• Stourhead Landscape Garden

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    The famous Stourhead landscape garden is one of Britain’s greatest and most cherished Georgian gardens.

    Stourhead gardens were designed by the estate’s owner Henry Hoare II, and laid out between 1741 and 1780 in a classical, 18th-century design. The gardens are noted their fine specimen trees and shrubs as well as for the striking garden follies and grotto. The Stourhead landscape garden encircles a lovely, man-made lake built by damming a small creek at the foot of the rolling hills near Mere, Wiltshire in England. Hoare is said to have been inspired by the works of painters Claude Lorrain, Poussin, and Gaspard Dughet, known for their Utopian-style paintings of Italian landscapes.

    Movie buffs will recognize Stourhead’s Apollo Temple and Palladian Bridge as settings used in the 2005 film production of Pride and Prejudice. It was there at the Apollo Temple, overlooking the lake beyond and under the protective shelter of the dome on a grey, rainy day, that Jane Austin’s Mr. Darcy (Matthew Macfadyen) failed in his proposal to Elizabeth Bennet (Keira Knightly).

    We visited on that same type of day, strolling along the lakeside pathways in a light, misty rain that in no way diminished the beauty of the scenes before us.

    The mansion was our first stop on our arrival, and we toured the family rooms where in the 18th century members of the Hoare family came together in the salon or in their library or other gathering spaces and entertained themselves in the manner of the times. While in the home, we learned of the tragic death of the young Henry Hoare during World War I, leaving his family to grieve and leaving the ancestral home without its direct heir.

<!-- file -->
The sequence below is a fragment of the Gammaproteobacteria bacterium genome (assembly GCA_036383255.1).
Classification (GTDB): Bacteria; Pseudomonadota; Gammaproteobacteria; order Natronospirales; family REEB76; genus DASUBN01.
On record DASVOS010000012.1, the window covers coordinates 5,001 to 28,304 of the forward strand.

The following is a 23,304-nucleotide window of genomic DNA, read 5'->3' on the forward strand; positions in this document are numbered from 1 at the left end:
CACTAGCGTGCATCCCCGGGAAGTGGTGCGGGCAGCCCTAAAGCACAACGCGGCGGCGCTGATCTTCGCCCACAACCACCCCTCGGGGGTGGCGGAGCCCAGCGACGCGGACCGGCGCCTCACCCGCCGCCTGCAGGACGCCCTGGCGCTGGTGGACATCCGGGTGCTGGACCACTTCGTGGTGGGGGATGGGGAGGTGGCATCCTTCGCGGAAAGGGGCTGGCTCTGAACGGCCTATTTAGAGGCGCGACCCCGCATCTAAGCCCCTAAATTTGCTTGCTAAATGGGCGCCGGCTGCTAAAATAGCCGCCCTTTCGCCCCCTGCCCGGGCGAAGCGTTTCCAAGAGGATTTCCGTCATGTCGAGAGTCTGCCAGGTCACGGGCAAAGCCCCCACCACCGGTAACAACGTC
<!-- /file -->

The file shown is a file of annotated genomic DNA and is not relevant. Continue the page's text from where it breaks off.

The design of the Stourhead garden underwent improvements and changes over the years with later family members, but it is largely intact as it was originally laid out. The large estate at the source of the River Stour comprises 1,072 hectare (2,650 acres) of landscape garden, kitchen and perennial border gardens, and groves of flowering shrubs, along with beautiful woodlands, marsh areas, and farmland. Since 1946, the property has been part-owned by the British National Trust.

    Stourhead Follies

    Enjoying our quiet stroll around the lake, appreciating the woods and marsh areas, and taking in the gorgeous views, we stopped at the various Stourhead garden follies – the Temples of Hercules, Apollo, and Flora (Ceres) – and looked out across the tree tops to Alfred’s Tower. Other Stourhead features are a gothic-style cottage and a Grecian lodge as well as Stourhead’s famous Grotto, with Grecian statues set into the walls of the caves. Streams of water cascade and trickle in and around the statues, further delighting and charming visitors to Stourhead.

    Sightlines around Stourhead Lake are beautifully and imaginatively situated, creating a focused view to see only one folly or landscape aspect at a time. Other views of the follies remain hidden. Travelling around the lake, we experienced a sense of surprise and discovery with each new scenic view along the lake’s well-travelled pathways.

    Stourhead was one of the top selections on my list of world-famous gardens to see in Britain. My husband and I deeply appreciated the artistry of layout and delighted in seeing the tree collections within this beautiful garden. Stourhead’s design represents the prevailing landscape design practices within Georgian and Regency periods. By preserving the garden landscape features and family mansion, members of the public are able to experience the tranquility of the grounds within this remarkable estate. The National Trust has done outstanding work in protecting and sharing this gorgeous landscape and family home for the enjoyment of generations to come.

    For further information, visit the National Trust website on Stourhead.

    A YouTube clip titled Stourhead in the Rain offers a video view of Stourhead’s Apollo Temple.

    Photographs and text: copyright Nadine Kampen / cookiebuxton
    Photograph location: Stourhead Garden, Wiltshire, England (June 2016)

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